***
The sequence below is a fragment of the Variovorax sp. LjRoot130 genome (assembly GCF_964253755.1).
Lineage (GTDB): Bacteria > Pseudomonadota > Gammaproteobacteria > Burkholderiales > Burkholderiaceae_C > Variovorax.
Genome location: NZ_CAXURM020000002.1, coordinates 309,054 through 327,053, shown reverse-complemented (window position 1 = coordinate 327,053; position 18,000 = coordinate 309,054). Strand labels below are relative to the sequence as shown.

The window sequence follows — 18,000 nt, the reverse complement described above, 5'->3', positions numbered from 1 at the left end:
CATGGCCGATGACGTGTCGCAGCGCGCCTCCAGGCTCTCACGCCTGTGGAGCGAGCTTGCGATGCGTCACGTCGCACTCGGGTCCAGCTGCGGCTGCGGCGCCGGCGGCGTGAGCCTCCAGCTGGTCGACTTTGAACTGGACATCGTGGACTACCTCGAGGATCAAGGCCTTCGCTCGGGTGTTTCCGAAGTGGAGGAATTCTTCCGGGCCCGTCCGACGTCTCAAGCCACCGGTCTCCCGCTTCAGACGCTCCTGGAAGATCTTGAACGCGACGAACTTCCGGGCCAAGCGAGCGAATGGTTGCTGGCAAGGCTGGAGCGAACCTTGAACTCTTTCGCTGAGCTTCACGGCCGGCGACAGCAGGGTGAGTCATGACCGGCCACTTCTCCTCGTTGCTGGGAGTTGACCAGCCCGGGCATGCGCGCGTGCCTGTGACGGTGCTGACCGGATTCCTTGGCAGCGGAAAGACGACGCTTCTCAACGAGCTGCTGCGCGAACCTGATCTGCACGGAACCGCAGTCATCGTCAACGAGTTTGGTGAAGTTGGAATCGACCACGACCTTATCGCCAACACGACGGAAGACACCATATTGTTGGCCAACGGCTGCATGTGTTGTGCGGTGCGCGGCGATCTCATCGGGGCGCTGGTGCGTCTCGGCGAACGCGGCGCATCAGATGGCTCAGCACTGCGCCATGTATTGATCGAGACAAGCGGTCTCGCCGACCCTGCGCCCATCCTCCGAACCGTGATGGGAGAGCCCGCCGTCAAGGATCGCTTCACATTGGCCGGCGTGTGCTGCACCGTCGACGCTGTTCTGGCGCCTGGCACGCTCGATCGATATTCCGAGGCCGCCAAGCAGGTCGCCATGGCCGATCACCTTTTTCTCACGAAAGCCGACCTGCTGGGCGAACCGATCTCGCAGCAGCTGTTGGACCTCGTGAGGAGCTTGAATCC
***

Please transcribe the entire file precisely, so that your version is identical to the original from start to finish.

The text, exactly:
The sequence below is a fragment of the Variovorax sp. LjRoot130 genome (assembly GCF_964253755.1).
Lineage (GTDB): Bacteria > Pseudomonadota > Gammaproteobacteria > Burkholderiales > Burkholderiaceae_C > Variovorax.
Genome location: NZ_CAXURM020000002.1, coordinates 309,054 through 327,053, shown reverse-complemented (window position 1 = coordinate 327,053; position 18,000 = coordinate 309,054). Strand labels below are relative to the sequence as shown.

The window sequence follows — 18,000 nt, the reverse complement described above, 5'->3', positions numbered from 1 at the left end:
CATGGCCGATGACGTGTCGCAGCGCGCCTCCAGGCTCTCACGCCTGTGGAGCGAGCTTGCGATGCGTCACGTCGCACTCGGGTCCAGCTGCGGCTGCGGCGCCGGCGGCGTGAGCCTCCAGCTGGTCGACTTTGAACTGGACATCGTGGACTACCTCGAGGATCAAGGCCTTCGCTCGGGTGTTTCCGAAGTGGAGGAATTCTTCCGGGCCCGTCCGACGTCTCAAGCCACCGGTCTCCCGCTTCAGACGCTCCTGGAAGATCTTGAACGCGACGAACTTCCGGGCCAAGCGAGCGAATGGTTGCTGGCAAGGCTGGAGCGAACCTTGAACTCTTTCGCTGAGCTTCACGGCCGGCGACAGCAGGGTGAGTCATGACCGGCCACTTCTCCTCGTTGCTGGGAGTTGACCAGCCCGGGCATGCGCGCGTGCCTGTGACGGTGCTGACCGGATTCCTTGGCAGCGGAAAGACGACGCTTCTCAACGAGCTGCTGCGCGAACCTGATCTGCACGGAACCGCAGTCATCGTCAACGAGTTTGGTGAAGTTGGAATCGACCACGACCTTATCGCCAACACGACGGAAGACACCATATTGTTGGCCAACGGCTGCATGTGTTGTGCGGTGCGCGGCGATCTCATCGGGGCGCTGGTGCGTCTCGGCGAACGCGGCGCATCAGATGGCTCAGCACTGCGCCATGTATTGATCGAGACAAGCGGTCTCGCCGACCCTGCGCCCATCCTCCGAACCGTGATGGGAGAGCCCGCCGTCAAGGATCGCTTCACATTGGCCGGCGTGTGCTGCACCGTCGACGCTGTTCTGGCGCCTGGCACGCTCGATCGATATTCCGAGGCCGCCAAGCAGGTCGCCATGGCCGATCACCTTTTTCTCACGAAAGCCGACCTGCTGGGCGAACCGATCTCGCAGCAGCTGTTGGACCTCGTGAGGAGCTTGAATCC